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Old 09-02-2010, 10:48 AM   #15
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I got a treated 2x10, ten feet long if I can remember, and cut it into lengths that just fit side by side into our smallest compartment. 8 pieces total. If I am parking on soft ground where I think the wood might crack, I just use two pieces stacked opposite directions. Simple and works good for me. I use the extra pieces to prop up my sewer hose so it drains.

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Old 09-02-2010, 11:32 AM   #16
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I tried using the cutting boards but when I used them on a somewhat soft surface, they bowed and looked like a soup bowl. Now I use Jack Pads from Summit Products. Mine are 1" thick plastic and measure 16 x 16.

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They have a handle machined in one corner and a hole in the opposite corner. (to hook it with a awning rod)

I have used fabricated wood pads in the past but to get the strength that I need, they need to be pretty thick plus wood pads are tough to keep clean.

These babies from Summit are indestructable and relatively light weight and easy to clean. They take up a minimum of space too. They are not cheap, but will last you forever !

Here's a link to their web site

Jack Pads and Outriggers

If you call there, talk to Al. He is very knowledgable and very helpful too.

2001 Alpine 36MDDS
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Old 09-02-2010, 03:27 PM   #17
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redmule, if you're going to spend the winter in Florida, many of the RV parks are sand/dirt/grass, including the one we stay at. In most of them, the ground is pretty well-packed and fairly hard, not at all like beach sand. We have no problem with the tires sinking in, and we use 10" X 10" pads under the jacks. The pads sink in a little over the course of the winter, but they increase the footprint of the jack enough so it won't bury itself.

In the west, most of the sand is mixed with gravel, so there isn't a problem with the tires sinking in there either.

There are lots of possibilities for jack pads from those that are commercially available to ones that are home-made. Whatever you decide to go with, just remember a diesel chassis with a GVWR of about 29K will likely have a rear axle rating of about 17K. That's over 8,000 pounds on each rear jack if you're near the max weight. Wood can crack, thin plastic can bend.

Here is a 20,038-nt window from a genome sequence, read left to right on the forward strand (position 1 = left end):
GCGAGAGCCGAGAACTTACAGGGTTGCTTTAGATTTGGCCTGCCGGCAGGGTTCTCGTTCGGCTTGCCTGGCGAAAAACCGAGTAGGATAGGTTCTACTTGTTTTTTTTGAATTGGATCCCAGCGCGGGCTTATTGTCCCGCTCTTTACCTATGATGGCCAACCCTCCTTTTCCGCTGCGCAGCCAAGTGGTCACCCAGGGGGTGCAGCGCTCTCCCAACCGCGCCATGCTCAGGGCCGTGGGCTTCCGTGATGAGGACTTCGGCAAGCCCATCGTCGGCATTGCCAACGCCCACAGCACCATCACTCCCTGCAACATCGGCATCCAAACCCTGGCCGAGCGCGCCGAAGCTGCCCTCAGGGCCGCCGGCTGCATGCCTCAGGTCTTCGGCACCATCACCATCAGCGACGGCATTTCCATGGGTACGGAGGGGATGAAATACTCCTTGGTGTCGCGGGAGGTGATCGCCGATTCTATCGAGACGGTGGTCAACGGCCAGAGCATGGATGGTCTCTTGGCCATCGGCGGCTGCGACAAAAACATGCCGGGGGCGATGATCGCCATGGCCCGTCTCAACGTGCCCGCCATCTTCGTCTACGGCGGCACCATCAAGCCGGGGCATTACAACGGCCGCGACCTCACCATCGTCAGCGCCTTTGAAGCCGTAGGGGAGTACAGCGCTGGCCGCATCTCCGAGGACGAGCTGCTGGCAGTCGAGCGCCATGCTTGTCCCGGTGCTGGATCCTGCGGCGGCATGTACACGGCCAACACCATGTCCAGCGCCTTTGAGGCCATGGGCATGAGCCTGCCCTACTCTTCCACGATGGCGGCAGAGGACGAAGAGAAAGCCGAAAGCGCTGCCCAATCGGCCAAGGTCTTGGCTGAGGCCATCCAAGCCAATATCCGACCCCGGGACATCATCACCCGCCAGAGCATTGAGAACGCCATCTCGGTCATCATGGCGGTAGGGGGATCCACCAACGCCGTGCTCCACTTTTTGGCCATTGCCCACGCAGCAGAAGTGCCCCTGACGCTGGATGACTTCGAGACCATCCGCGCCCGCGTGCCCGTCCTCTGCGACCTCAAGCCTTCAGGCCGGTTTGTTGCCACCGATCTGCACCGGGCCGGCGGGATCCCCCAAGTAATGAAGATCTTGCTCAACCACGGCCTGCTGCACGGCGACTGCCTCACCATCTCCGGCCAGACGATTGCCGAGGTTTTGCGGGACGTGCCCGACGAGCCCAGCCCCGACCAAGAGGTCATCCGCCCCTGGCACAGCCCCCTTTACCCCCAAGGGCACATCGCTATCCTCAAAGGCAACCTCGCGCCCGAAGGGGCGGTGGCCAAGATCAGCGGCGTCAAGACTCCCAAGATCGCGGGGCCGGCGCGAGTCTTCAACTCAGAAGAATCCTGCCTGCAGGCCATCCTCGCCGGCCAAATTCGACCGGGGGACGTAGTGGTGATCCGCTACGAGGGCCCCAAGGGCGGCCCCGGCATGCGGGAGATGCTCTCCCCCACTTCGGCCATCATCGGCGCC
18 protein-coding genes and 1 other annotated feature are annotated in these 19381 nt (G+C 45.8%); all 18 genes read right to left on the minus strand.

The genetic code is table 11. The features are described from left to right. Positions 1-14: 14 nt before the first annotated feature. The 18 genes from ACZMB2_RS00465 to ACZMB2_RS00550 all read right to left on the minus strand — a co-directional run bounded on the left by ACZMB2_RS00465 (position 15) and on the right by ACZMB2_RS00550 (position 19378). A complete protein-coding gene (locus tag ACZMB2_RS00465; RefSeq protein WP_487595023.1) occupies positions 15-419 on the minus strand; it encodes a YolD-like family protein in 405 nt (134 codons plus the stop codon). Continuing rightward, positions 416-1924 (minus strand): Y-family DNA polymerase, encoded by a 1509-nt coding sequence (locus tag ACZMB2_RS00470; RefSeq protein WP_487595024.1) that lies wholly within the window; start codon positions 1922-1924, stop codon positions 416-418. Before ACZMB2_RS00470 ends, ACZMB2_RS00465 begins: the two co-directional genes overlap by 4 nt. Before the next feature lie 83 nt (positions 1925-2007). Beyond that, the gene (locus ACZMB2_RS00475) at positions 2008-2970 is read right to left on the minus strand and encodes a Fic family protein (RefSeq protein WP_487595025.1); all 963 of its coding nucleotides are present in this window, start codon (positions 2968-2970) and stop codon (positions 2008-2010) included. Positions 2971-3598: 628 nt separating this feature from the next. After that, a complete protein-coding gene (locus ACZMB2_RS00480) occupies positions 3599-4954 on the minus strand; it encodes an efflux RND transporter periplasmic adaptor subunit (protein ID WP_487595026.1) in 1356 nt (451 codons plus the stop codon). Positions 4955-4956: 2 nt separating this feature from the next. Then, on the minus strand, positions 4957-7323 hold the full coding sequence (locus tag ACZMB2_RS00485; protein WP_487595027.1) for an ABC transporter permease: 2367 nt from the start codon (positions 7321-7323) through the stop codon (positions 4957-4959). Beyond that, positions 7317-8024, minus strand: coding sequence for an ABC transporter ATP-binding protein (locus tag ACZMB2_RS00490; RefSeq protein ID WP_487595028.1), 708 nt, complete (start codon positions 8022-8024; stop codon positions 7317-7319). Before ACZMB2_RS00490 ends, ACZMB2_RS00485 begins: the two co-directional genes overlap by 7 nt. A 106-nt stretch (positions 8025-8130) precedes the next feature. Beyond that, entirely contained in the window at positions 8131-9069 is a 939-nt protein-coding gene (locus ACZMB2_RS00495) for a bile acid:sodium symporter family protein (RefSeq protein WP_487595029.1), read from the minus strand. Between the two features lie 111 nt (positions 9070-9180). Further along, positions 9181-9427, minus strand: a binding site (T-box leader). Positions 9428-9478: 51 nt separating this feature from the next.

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Old 09-02-2010, 06:13 PM   #18
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I've done pretty much what others have, in my case cut 2X12's into "squares" but also drilled a 1/2 inch hole in opposite corners so I can take my window awning rod and push the blocks around and/or pull them out. I also have a couple of 2X12's that are 18 or 24 inches long to drive up on if need be to help level. My 2X12's also cracked and so put 1/2 inch plywood on one side and so far that is adequate. I also am getting to where it is much easier to use some type of extension rod to handle these little things.
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Old 09-02-2010, 06:58 PM   #19
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I use those square yellow plastic pads most of the time unless the ground is really dry and firm.
Lynda & Ronny Sarasota, Florida
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Old 09-09-2010, 03:25 PM   #20
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FWIW, Iv heard of some campers using a set of pads made from a thick rubber mat used in the bottom of horse trailers.
Personally, Im using the yellow lego type on ours.
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Old 09-10-2010, 09:15 PM   #21
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overkill I guess. Mine are triple layer 3/4" plywood, 16" square. I have six of them, the extras help if the site is way out of level.
I use em on any surface other than concrete or gravel.
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Old 09-10-2010, 09:26 PM   #22
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I've used the orange lego type under my jacks too but they don't do well in really soft soil, I have bent up a couple to prove it! I'm looking into some of these "overkill" options now, too!


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